Draft social studies standards raise state statute questions

After months of delay, the second draft of Minnesota’s K-12 Social Studies standards was published on July 30. Aside from the concerning themes dominating the standards and benchmarks, which represent the application of Critical Race Theory and reflect its framework, there are questions over whether the draft document is aligned with state statute requirements for academic standards.

How academic subject areas are defined

According to Minnesota statute 120B.021, social studies includes four strands: history, geography, economics, and government and citizenship. In the second draft, ethnic studies has been added as a fifth strand, but the legality behind this action is in question based on how social studies as a subject area is defined.

How academic standards must be written

Minnesota statute 120B.021 also states that academic standards must “be clear, concise, objective, measurable, and grade-level appropriate.”

Many of the standards/benchmarks in the second draft do not fit this criteria.

For example, 1st graders must “construct meaning of the terms ethnicity, equality, liberation and systems of power and identify examples” ( Constructing meaning of advanced concepts seems hardly grade-level appropriate for 1st graders.

Another benchmark has high schoolers “develop a respectful awareness about how ideas and norms about gender have changed over time” ( — by no means measurable language.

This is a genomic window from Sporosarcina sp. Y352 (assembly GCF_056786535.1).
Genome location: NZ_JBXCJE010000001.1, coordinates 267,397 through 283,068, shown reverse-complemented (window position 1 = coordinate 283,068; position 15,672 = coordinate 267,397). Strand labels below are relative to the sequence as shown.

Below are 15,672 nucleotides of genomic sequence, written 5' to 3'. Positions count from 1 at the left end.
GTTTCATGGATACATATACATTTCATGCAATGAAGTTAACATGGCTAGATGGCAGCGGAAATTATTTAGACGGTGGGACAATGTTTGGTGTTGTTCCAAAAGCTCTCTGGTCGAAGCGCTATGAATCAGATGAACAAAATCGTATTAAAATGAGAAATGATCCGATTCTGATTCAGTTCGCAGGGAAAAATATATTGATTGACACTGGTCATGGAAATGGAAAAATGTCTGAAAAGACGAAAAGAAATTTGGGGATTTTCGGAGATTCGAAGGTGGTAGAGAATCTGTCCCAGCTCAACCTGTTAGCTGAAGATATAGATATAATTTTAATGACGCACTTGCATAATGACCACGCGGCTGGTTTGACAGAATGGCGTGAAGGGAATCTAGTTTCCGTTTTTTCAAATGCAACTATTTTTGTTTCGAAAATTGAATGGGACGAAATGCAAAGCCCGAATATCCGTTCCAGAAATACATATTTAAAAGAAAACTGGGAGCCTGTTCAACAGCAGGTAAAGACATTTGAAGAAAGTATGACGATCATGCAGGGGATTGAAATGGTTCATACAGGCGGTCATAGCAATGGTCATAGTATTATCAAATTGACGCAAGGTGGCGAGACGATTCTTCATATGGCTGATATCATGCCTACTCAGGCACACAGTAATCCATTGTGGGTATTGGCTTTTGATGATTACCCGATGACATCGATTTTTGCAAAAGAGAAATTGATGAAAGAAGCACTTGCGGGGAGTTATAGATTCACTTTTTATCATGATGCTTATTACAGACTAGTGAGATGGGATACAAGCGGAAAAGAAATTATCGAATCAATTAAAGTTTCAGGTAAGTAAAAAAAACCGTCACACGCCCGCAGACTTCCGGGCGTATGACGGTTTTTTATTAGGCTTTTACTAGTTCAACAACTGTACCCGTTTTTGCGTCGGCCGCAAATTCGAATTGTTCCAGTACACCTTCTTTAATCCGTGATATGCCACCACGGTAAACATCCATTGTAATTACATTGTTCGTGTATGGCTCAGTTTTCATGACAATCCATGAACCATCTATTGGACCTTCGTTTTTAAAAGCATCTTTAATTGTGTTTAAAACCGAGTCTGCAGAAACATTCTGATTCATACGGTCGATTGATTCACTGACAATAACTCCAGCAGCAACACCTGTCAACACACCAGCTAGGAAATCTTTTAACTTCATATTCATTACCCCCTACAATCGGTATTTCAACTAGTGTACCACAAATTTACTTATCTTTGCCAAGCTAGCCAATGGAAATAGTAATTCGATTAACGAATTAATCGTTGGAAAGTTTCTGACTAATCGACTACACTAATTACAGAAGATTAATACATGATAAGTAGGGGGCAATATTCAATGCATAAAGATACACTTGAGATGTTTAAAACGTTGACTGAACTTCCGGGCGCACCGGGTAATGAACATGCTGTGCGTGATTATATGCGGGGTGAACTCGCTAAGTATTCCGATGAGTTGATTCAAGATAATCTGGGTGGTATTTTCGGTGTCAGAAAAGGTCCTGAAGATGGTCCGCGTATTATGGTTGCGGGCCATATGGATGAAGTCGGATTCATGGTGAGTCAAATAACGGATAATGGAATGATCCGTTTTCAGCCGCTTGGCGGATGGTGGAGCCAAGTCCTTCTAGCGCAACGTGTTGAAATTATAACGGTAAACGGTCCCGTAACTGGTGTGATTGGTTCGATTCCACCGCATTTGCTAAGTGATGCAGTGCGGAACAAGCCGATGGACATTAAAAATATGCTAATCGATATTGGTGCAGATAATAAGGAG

A fifth-grade benchmark calls the colonization and settlement in North America the “exploitation and genocide of indigenous peoples and the theft of indigenous lands,” with other elementary school benchmarks focusing on “anti-colonial resistance movements” and connecting colonization to discrimination and oppression. Hardly objective given the negative language the benchmarks are couched in.

Who provides advice on academic standards development

Under Minnesota statute 120B.021, the Commissioner of Education “must consider advice from at least the following stakeholders in developing statewide rigorous core academic standards.”

  • Parents of school-age children and members of the public throughout the state
  • Teachers throughout the state and elementary and secondary school principals throughout the state
  • Currently serving members of local school boards and charter boards throughout the state
  • Faculty teaching core subjects at postsecondary institutions in Minnesota
  • Representatives of the Minnesota business community

The current makeup of the Social Studies Standards Committee appears to be lacking several of these voices, such as those representing the Minnesota business community and parents (although the Minnesota Department of Education would likely say there is overlap to capture these voices).


Public feedback on the second draft closes at 4 p.m. on August 16. You can submit comments directly to the Minnesota Department and the social studies committee here.

The Minnesota legislature is not part of the standards revision and approval process. Once a final version of standards and benchmarks is complete and signed off on by the education commissioner, it enters a rule-making process overseen by an administrative law judge. This is likely where questions about state statute violations will be raised.